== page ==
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This choose-your-own-version-of-reality adventure is hardly confined to the purely political this week. A central theme in Derek Chauvin’s defense lawyer Eric Nelson’s opening statement on Monday, as Chauvin went on trial for the murder of George Floyd, was the reliability of the nine-minute video we have all seen, that was played for the jurors. Nelson thus argued that a video that shows Chauvin kneeling on Floyd as he pleads for his life only captures a part of the story. In Nelson’s telling, what the video fails to capture is that the crowd—begging the police to stop—was in fact a threat for Chauvin:

The crowd began to grow angry. But here’s what you will also see and hear; you will see and hear the conversation between the officers behind the squad car. The crowd is not aware of what they are saying and doing. You will learn that several bystanders, including [Donald Williams] and [Genevieve Hansen], they grew more, and more, and more upset with these officers. … As the crowd grew in size, seemingly so too, did their anger. And remember, there’s more to the scene than just what the officers see in front of them. There are people behind them, there are people across the street, there are cars stopping people yelling. There is a growing crowd and what officers perceive to be a threat.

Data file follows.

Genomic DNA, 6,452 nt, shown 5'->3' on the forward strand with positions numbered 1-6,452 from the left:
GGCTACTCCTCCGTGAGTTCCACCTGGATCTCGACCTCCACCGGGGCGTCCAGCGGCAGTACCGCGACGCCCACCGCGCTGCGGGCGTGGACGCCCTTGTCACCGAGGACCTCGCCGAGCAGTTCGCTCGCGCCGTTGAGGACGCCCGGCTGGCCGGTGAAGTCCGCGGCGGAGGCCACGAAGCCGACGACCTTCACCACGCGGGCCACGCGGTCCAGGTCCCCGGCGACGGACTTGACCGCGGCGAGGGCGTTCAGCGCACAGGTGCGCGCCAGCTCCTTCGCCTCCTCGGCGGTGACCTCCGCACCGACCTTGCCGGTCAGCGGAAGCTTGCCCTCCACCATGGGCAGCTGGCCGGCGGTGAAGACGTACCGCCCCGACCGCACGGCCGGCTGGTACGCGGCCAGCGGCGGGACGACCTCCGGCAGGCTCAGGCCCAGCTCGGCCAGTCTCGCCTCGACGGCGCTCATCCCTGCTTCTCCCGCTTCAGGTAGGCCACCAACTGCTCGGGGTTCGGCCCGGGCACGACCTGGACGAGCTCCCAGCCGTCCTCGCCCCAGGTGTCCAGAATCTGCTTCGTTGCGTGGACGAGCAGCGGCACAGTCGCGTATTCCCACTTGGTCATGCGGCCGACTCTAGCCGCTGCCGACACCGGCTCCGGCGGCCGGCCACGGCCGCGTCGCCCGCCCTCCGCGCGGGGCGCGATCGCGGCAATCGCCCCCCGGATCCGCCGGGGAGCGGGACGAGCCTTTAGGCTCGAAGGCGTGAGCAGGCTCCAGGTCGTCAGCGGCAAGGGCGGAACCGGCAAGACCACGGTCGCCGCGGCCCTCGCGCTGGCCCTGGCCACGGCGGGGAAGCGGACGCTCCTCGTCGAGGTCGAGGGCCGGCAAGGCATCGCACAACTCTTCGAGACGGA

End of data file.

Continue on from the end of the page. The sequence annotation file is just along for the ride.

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It’s the Trumpiest of deflections: Don’t believe what you see in the video. The crowd—the “angry” crowd threatening the police—were the real perpetrators of the violence. Don’t believe what you see with your eyes, what we have all seen with our eyes. Don’t believe the testimony of multiple witnesses who say they were genuinely imploring the police to stop what they felt to be an act of murder. None of it is credible. Believe what we tell you to believe.

Part of the joy in being free of Donald Trump’s near-hourly reminders that nothing was true unless he sanctioned it, and that everything was a plot to entrap and ensnare him by shadowy enemies who were forever plotting his demise, lay in the hope that things might become concrete again. Science is back. Candor is back. Facts are rallying back. Maybe journalism could return to reporting truth as opposed to adjudicating it. And yet it’s now clear that the morally bankrupt and the legitimately awful will still always find ways to fight truth with derangement, and that the crazier their claims prove, the more likely they will be to find a receptive audience on both right-wing media and the national umbrage industrial complex. As long as such people hold political office, the press will be forced to engage with their farcical fever dreams, and the public will be made to pour out their mornings wondering who Matt Gaetz is, and why he matters, and whether indeed shadowy Justice Department officials are going around extorting the entire Gaetz clan for $25 million.

Don’t shoot the messenger, America. We hate this shit as much as you do. There’s a simple solution—never electing another professional fabricator again—but that train may have left the station. In the meantime, you are not alone. And the best thing to do when prevaricating fraudsters lie to you is not to doubt your sanity or to slide under the torpor of “who can know” hopelessness. Instead, recall that this is the plan, muck out the shit. Reorient, sigh, rinse, and repeat.